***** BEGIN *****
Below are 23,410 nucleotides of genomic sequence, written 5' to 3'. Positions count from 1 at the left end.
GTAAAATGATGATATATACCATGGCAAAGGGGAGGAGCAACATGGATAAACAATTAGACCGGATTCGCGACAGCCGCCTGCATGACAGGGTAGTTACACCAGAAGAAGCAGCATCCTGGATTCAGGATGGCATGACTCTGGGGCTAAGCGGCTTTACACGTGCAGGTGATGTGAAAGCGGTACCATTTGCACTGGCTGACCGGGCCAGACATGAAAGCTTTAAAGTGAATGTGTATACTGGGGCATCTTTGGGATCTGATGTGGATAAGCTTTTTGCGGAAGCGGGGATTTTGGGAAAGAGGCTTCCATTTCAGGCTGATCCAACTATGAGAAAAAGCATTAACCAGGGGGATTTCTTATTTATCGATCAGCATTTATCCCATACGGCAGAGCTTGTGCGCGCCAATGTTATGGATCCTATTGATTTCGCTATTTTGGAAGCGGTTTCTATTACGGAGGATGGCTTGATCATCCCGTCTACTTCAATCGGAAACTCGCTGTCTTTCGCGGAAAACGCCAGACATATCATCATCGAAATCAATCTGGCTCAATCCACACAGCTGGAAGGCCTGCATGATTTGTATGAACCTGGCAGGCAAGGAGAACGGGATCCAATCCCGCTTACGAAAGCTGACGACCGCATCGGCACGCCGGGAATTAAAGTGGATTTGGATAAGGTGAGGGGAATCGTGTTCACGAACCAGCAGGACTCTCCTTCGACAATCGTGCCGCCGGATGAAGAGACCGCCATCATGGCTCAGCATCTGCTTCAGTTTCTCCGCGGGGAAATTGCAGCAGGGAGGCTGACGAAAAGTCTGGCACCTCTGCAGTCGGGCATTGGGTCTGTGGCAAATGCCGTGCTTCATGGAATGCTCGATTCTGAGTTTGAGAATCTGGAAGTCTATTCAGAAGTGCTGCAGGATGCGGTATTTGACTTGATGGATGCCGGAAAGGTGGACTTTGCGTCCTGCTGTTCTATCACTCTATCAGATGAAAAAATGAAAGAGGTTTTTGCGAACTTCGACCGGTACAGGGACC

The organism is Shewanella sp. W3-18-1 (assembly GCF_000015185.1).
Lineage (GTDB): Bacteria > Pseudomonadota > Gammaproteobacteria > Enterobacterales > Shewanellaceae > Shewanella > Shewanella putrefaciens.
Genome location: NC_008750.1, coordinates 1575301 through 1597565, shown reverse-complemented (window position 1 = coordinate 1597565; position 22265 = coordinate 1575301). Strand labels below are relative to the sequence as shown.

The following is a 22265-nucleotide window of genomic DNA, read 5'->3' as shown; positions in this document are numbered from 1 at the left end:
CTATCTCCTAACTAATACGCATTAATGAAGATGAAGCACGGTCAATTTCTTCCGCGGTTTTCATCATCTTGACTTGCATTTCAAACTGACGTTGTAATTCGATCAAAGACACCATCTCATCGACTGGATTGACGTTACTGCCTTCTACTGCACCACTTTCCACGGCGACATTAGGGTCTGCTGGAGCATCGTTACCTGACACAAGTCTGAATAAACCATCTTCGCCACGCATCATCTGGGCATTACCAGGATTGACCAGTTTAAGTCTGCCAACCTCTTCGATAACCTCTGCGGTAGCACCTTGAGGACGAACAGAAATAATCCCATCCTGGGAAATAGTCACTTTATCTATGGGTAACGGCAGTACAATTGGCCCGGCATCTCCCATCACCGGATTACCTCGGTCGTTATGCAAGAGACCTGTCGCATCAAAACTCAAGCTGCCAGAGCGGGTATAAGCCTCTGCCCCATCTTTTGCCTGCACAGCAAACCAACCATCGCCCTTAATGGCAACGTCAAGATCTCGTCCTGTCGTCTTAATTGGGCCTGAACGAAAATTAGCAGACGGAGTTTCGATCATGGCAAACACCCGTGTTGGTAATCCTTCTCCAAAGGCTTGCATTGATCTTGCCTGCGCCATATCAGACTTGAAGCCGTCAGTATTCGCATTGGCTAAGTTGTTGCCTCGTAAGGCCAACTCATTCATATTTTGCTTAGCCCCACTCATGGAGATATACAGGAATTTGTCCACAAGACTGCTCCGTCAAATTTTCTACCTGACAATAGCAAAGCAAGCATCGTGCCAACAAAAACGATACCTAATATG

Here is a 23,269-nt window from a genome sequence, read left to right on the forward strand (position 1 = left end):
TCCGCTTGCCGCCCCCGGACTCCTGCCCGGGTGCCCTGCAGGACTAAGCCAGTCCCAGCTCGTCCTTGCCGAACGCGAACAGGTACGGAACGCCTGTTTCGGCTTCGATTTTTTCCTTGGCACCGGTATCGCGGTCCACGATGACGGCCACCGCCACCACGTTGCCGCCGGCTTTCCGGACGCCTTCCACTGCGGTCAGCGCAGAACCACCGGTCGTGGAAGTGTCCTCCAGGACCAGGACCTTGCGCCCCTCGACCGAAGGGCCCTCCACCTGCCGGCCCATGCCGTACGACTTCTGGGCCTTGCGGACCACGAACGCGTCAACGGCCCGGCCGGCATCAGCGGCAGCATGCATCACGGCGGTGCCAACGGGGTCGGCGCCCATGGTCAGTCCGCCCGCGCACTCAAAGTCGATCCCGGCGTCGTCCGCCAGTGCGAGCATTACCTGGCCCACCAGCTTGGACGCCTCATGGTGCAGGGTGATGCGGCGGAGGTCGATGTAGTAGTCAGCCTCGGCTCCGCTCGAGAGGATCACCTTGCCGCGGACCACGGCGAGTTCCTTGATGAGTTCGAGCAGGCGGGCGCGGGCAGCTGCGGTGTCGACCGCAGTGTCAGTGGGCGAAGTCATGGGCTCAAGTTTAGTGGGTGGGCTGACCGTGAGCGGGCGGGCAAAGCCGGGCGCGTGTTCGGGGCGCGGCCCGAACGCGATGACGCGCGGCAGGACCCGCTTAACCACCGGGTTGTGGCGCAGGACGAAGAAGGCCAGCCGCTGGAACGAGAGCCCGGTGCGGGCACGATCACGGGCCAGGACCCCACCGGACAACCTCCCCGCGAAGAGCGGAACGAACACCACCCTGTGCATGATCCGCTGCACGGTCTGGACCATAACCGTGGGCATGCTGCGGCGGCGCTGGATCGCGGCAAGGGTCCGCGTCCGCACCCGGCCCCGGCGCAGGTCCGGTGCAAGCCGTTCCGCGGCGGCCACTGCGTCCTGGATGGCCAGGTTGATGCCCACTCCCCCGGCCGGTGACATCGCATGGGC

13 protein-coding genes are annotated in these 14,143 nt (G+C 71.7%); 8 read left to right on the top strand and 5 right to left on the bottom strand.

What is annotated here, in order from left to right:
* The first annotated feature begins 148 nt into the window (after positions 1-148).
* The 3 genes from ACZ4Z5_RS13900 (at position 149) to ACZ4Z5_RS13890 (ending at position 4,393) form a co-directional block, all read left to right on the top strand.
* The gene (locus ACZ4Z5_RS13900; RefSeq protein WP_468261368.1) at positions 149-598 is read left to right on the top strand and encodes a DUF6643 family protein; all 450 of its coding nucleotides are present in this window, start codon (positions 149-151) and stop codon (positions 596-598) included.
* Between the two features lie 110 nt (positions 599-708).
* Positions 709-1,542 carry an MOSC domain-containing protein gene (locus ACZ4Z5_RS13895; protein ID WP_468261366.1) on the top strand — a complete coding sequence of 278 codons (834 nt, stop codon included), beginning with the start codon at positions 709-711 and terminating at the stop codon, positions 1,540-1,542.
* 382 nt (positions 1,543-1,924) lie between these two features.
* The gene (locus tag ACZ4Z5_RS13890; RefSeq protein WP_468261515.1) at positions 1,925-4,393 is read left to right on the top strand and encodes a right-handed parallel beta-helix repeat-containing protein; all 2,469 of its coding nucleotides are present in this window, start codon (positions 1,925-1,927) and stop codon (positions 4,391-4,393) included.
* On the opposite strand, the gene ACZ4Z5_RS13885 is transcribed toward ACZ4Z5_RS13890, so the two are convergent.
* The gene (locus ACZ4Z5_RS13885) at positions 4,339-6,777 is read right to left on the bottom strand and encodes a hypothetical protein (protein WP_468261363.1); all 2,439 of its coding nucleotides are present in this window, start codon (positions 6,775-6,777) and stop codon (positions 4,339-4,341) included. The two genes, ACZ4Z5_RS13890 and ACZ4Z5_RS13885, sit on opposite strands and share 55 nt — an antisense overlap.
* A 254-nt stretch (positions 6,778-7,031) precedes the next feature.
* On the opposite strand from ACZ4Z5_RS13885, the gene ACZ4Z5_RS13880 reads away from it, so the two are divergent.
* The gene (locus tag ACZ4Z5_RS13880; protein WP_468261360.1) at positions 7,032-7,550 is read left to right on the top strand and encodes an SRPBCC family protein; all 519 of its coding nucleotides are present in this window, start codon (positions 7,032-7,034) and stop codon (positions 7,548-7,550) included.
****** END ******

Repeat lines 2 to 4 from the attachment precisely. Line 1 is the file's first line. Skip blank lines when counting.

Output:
GTAAAATGATGATATATACCATGGCAAAGGGGAGGAGCAACATGGATAAACAATTAGACCGGATTCGCGACAGCCGCCTGCATGACAGGGTAGTTACACCAGAAGAAGCAGCATCCTGGATTCAGGATGGCATGACTCTGGGGCTAAGCGGCTTTACACGTGCAGGTGATGTGAAAGCGGTACCATTTGCACTGGCTGACCGGGCCAGACATGAAAGCTTTAAAGTGAATGTGTATACTGGGGCATCTTTGGGATCTGATGTGGATAAGCTTTTTGCGGAAGCGGGGATTTTGGGAAAGAGGCTTCCATTTCAGGCTGATCCAACTATGAGAAAAAGCATTAACCAGGGGGATTTCTTATTTATCGATCAGCATTTATCCCATACGGCAGAGCTTGTGCGCGCCAATGTTATGGATCCTATTGATTTCGCTATTTTGGAAGCGGTTTCTATTACGGAGGATGGCTTGATCATCCCGTCTACTTCAATCGGAAACTCGCTGTCTTTCGCGGAAAACGCCAGACATATCATCATCGAAATCAATCTGGCTCAATCCACACAGCTGGAAGGCCTGCATGATTTGTATGAACCTGGCAGGCAAGGAGAACGGGATCCAATCCCGCTTACGAAAGCTGACGACCGCATCGGCACGCCGGGAATTAAAGTGGATTTGGATAAGGTGAGGGGAATCGTGTTCACGAACCAGCAGGACTCTCCTTCGACAATCGTGCCGCCGGATGAAGAGACCGCCATCATGGCTCAGCATCTGCTTCAGTTTCTCCGCGGGGAAATTGCAGCAGGGAGGCTGACGAAAAGTCTGGCACCTCTGCAGTCGGGCATTGGGTCTGTGGCAAATGCCGTGCTTCATGGAATGCTCGATTCTGAGTTTGAGAATCTGGAAGTCTATTCAGAAGTGCTGCAGGATGCGGTATTTGACTTGATGGATGCCGGAAAGGTGGACTTTGCGTCCTGCTGTTCTATCACTCTATCAGATGAAAAAATGAAAGAGGTTTTTGCGAACTTCGACCGGTACAGGGACC

The organism is Shewanella sp. W3-18-1 (assembly GCF_000015185.1).
Lineage (GTDB): Bacteria > Pseudomonadota > Gammaproteobacteria > Enterobacterales > Shewanellaceae > Shewanella > Shewanella putrefaciens.